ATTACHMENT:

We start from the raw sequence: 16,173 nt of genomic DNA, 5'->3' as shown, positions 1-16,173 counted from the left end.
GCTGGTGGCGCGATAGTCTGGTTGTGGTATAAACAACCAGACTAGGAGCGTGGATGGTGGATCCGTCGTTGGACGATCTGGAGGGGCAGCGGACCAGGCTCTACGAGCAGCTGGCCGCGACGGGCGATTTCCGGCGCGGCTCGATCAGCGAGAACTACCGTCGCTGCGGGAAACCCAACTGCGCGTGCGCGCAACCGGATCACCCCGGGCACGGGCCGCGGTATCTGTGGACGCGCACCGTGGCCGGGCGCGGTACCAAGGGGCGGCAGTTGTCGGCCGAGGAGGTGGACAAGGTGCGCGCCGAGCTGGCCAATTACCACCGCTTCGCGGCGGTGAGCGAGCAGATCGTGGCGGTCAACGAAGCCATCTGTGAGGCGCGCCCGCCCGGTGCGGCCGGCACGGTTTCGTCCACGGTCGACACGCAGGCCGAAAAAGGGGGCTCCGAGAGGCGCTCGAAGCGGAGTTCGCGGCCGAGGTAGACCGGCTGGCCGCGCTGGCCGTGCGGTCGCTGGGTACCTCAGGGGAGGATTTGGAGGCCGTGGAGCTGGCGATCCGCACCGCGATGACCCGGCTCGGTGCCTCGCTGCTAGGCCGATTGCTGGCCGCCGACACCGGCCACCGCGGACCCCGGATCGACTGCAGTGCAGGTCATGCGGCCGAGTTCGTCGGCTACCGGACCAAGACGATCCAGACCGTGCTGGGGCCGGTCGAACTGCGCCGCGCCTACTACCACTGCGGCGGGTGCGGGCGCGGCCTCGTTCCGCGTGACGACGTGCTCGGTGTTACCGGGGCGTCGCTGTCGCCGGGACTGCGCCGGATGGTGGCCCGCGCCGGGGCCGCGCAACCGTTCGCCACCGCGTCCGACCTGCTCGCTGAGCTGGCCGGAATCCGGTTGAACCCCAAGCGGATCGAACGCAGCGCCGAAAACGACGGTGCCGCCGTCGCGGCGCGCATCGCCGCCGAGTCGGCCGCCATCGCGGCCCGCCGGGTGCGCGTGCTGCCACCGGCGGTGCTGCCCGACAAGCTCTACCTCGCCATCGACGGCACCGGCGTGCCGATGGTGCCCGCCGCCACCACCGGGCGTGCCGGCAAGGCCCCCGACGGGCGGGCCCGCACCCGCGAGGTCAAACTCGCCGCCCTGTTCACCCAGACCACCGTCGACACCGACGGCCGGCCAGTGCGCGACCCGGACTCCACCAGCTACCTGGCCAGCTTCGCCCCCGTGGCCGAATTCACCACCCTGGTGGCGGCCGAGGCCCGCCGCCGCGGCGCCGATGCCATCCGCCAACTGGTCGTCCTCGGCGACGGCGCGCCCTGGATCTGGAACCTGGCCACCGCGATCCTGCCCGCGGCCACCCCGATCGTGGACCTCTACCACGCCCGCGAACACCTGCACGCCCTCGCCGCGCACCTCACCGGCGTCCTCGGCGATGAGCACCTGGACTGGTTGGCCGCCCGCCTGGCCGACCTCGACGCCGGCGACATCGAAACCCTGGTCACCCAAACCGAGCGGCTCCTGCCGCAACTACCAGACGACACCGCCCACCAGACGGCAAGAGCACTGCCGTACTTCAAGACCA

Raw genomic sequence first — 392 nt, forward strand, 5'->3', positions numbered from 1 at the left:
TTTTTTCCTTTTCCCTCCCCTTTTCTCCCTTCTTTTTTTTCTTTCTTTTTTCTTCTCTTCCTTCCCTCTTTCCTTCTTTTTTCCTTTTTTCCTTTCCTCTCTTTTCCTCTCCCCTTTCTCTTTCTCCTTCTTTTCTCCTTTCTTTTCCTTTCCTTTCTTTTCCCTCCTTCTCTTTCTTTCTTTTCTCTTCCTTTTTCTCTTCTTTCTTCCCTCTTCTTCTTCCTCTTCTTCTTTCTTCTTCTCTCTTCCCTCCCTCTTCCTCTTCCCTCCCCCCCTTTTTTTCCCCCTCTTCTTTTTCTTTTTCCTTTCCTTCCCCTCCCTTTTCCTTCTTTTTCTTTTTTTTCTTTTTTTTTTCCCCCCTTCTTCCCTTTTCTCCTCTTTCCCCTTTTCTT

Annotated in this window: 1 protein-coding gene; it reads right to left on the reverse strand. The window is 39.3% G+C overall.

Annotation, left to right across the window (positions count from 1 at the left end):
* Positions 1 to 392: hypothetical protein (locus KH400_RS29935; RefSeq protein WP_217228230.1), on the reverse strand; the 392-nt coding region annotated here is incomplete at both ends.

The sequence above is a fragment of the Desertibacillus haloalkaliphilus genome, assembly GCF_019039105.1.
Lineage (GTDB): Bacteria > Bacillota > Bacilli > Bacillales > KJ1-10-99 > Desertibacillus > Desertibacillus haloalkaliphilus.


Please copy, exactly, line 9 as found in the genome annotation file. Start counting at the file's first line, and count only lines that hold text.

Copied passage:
Lineage (GTDB): Bacteria > Bacillota > Bacilli > Bacillales > KJ1-10-99 > Desertibacillus > Desertibacillus haloalkaliphilus.